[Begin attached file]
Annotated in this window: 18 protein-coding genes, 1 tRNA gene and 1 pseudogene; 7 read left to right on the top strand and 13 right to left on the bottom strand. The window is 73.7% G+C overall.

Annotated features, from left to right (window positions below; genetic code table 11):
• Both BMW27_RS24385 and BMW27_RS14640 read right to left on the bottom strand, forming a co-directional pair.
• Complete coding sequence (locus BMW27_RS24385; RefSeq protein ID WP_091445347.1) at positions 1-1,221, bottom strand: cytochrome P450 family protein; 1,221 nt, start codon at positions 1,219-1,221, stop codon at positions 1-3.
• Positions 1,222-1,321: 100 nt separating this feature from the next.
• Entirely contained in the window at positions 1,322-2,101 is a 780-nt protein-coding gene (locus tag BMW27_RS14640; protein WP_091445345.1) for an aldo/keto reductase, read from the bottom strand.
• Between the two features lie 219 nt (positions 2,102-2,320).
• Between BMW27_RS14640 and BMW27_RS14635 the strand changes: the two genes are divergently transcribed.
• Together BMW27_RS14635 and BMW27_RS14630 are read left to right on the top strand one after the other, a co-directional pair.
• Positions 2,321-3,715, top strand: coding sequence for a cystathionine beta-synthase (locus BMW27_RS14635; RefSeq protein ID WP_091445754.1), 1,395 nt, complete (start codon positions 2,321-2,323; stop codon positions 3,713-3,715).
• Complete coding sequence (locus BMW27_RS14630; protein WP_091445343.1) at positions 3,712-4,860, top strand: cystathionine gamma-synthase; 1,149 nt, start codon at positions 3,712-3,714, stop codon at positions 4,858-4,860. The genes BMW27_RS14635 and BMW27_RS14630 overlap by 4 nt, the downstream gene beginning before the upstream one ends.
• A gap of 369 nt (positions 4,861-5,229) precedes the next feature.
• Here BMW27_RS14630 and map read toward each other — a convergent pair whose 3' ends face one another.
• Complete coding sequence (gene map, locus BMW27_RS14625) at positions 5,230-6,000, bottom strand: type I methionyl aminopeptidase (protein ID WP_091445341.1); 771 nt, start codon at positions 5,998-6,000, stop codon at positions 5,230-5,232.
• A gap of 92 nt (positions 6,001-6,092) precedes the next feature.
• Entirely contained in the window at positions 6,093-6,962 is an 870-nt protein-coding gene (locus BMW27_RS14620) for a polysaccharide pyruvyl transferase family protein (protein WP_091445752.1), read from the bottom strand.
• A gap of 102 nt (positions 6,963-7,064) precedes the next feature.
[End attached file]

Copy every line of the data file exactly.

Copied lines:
Annotated in this window: 18 protein-coding genes, 1 tRNA gene and 1 pseudogene; 7 read left to right on the top strand and 13 right to left on the bottom strand. The window is 73.7% G+C overall.

Annotated features, from left to right (window positions below; genetic code table 11):
• Both BMW27_RS24385 and BMW27_RS14640 read right to left on the bottom strand, forming a co-directional pair.
• Complete coding sequence (locus BMW27_RS24385; RefSeq protein ID WP_091445347.1) at positions 1-1,221, bottom strand: cytochrome P450 family protein; 1,221 nt, start codon at positions 1,219-1,221, stop codon at positions 1-3.
• Positions 1,222-1,321: 100 nt separating this feature from the next.
• Entirely contained in the window at positions 1,322-2,101 is a 780-nt protein-coding gene (locus tag BMW27_RS14640; protein WP_091445345.1) for an aldo/keto reductase, read from the bottom strand.
• Between the two features lie 219 nt (positions 2,102-2,320).
• Between BMW27_RS14640 and BMW27_RS14635 the strand changes: the two genes are divergently transcribed.
• Together BMW27_RS14635 and BMW27_RS14630 are read left to right on the top strand one after the other, a co-directional pair.
• Positions 2,321-3,715, top strand: coding sequence for a cystathionine beta-synthase (locus BMW27_RS14635; RefSeq protein ID WP_091445754.1), 1,395 nt, complete (start codon positions 2,321-2,323; stop codon positions 3,713-3,715).
• Complete coding sequence (locus BMW27_RS14630; protein WP_091445343.1) at positions 3,712-4,860, top strand: cystathionine gamma-synthase; 1,149 nt, start codon at positions 3,712-3,714, stop codon at positions 4,858-4,860. The genes BMW27_RS14635 and BMW27_RS14630 overlap by 4 nt, the downstream gene beginning before the upstream one ends.
• A gap of 369 nt (positions 4,861-5,229) precedes the next feature.
• Here BMW27_RS14630 and map read toward each other — a convergent pair whose 3' ends face one another.
• Complete coding sequence (gene map, locus BMW27_RS14625) at positions 5,230-6,000, bottom strand: type I methionyl aminopeptidase (protein ID WP_091445341.1); 771 nt, start codon at positions 5,998-6,000, stop codon at positions 5,230-5,232.
• A gap of 92 nt (positions 6,001-6,092) precedes the next feature.
• Entirely contained in the window at positions 6,093-6,962 is an 870-nt protein-coding gene (locus BMW27_RS14620) for a polysaccharide pyruvyl transferase family protein (protein WP_091445752.1), read from the bottom strand.
• A gap of 102 nt (positions 6,963-7,064) precedes the next feature.